A union-backed effort to expose a local steel fabrication firm has state Sen. Jim Ferlo considering tighter standards for publicly backed contracts.
Since September, the Three Rivers Coalition for Justice and Ironworkers Local 3 have been leafletting the plant and job sites of Rankin-based W&K Steel LLC, and they say they have sought meetings with Urban Redevelopment Authority officials and Mayor Luke Ravenstahl. They allege a poor safety record, financial troubles and disparate treatment of refugees -- charges the company's owners vehemently deny.
Mr. Ferlo, D-Highland Park, is a member of the URA board, which backs local building projects, including some that use W&K's steel. Though he has not done independent research on the company's performance, he said the concerns of the coalition and union have illuminated a problem in URA-backed contracting.
"I think we want to not only achieve the moral high ground, but we also don't want people victimized" while doing publicly backed work, he said Friday. "It's not in the public's interest to have [subcontractors] or prime [contractors] consistently involved in victimizing workers."
He said he intends to work with the coalition and the union over the summer to examine the language the URA uses to ensure the responsibility of contractors on its projects, with the intent of crafting objective standards that would extend to subcontractors.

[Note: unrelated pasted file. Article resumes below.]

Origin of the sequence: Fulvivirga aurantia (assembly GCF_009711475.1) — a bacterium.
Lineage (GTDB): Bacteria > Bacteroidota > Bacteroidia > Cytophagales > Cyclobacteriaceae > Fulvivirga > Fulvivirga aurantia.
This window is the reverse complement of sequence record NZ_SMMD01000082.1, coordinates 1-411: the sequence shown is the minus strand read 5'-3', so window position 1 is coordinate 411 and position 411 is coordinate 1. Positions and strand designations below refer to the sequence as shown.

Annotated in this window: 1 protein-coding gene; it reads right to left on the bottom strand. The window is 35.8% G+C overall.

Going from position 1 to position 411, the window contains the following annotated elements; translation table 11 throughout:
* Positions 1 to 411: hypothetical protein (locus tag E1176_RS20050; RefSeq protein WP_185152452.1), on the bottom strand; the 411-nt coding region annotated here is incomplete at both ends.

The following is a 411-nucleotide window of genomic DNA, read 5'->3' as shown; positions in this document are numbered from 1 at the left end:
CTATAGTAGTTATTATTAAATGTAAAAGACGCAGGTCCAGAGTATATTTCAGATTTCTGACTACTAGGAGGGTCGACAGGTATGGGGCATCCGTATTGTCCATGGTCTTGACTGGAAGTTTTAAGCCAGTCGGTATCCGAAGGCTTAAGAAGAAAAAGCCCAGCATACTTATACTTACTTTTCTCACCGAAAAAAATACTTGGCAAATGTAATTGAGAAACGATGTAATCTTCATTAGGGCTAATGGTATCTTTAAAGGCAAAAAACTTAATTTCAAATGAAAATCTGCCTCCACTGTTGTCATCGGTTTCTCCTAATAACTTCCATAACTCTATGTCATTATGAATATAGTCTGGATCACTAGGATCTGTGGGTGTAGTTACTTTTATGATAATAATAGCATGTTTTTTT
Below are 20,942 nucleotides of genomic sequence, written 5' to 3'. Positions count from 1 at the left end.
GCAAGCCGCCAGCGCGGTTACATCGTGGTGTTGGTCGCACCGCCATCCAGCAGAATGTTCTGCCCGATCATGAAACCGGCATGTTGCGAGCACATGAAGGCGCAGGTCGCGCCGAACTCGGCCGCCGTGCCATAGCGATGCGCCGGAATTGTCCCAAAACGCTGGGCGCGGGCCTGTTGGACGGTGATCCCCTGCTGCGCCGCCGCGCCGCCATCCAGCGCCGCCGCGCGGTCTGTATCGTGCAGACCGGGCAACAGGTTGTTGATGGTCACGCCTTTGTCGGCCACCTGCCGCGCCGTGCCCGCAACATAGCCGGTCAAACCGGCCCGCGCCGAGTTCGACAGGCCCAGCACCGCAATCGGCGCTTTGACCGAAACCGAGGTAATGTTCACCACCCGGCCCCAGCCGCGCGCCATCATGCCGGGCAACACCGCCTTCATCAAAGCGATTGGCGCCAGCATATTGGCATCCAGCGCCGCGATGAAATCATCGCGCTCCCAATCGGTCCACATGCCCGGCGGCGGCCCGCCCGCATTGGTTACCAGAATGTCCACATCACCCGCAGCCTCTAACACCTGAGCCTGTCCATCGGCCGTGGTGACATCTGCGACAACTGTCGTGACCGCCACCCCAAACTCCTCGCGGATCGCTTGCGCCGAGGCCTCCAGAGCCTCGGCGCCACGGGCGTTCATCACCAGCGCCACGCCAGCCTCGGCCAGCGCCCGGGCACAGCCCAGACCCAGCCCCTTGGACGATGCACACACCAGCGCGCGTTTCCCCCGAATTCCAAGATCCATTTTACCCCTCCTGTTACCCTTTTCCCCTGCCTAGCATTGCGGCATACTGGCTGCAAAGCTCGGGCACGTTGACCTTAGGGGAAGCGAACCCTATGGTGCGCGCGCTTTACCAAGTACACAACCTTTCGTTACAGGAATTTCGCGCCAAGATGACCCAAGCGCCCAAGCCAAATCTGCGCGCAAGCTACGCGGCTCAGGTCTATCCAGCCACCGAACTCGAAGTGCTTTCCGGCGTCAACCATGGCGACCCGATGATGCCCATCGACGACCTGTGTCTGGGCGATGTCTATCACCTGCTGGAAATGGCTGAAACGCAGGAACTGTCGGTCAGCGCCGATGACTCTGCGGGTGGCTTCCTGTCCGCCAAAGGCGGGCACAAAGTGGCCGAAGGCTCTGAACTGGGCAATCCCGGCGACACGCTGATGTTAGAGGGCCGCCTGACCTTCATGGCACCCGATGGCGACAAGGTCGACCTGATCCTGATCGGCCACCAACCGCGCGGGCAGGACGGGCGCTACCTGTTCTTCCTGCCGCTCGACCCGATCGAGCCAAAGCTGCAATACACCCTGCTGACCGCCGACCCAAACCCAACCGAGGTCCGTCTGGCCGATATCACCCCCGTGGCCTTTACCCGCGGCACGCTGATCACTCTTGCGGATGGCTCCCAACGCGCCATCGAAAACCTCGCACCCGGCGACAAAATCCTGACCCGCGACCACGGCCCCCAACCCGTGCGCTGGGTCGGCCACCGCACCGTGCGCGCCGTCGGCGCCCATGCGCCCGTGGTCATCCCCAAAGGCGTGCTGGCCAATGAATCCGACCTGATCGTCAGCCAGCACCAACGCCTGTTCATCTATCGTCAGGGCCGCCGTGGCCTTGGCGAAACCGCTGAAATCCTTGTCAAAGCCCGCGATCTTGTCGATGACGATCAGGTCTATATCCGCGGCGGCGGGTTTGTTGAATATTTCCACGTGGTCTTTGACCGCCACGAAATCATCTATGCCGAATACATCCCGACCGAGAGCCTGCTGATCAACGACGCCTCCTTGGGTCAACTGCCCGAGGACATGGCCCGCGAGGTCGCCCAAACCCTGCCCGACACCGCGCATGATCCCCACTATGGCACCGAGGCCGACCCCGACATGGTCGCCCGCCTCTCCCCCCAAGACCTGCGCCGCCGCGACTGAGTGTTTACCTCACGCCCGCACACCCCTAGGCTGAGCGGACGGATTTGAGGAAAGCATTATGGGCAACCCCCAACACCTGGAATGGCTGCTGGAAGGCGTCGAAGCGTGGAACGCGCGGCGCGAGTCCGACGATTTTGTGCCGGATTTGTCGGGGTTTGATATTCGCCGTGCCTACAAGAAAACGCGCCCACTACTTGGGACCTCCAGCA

The URA could compel the developers and prime contractors it works with to rule out subcontractors who are "in flagrant violation of the [federal] Fair Labor Standards Act" or Occupational Safety and Health Administration rules, or who have tax problems, he said.
The idea got a measured reception from URA Executive Director Rob Stephany, who said the agency already talks with prime contractors about the ability of their proposed subcontractors to do jobs. He said deeper involvement in ruling in or ruling out subcontractors could confer liability on the URA.
Driving the discussion is the coalition, and its campaign against W&K.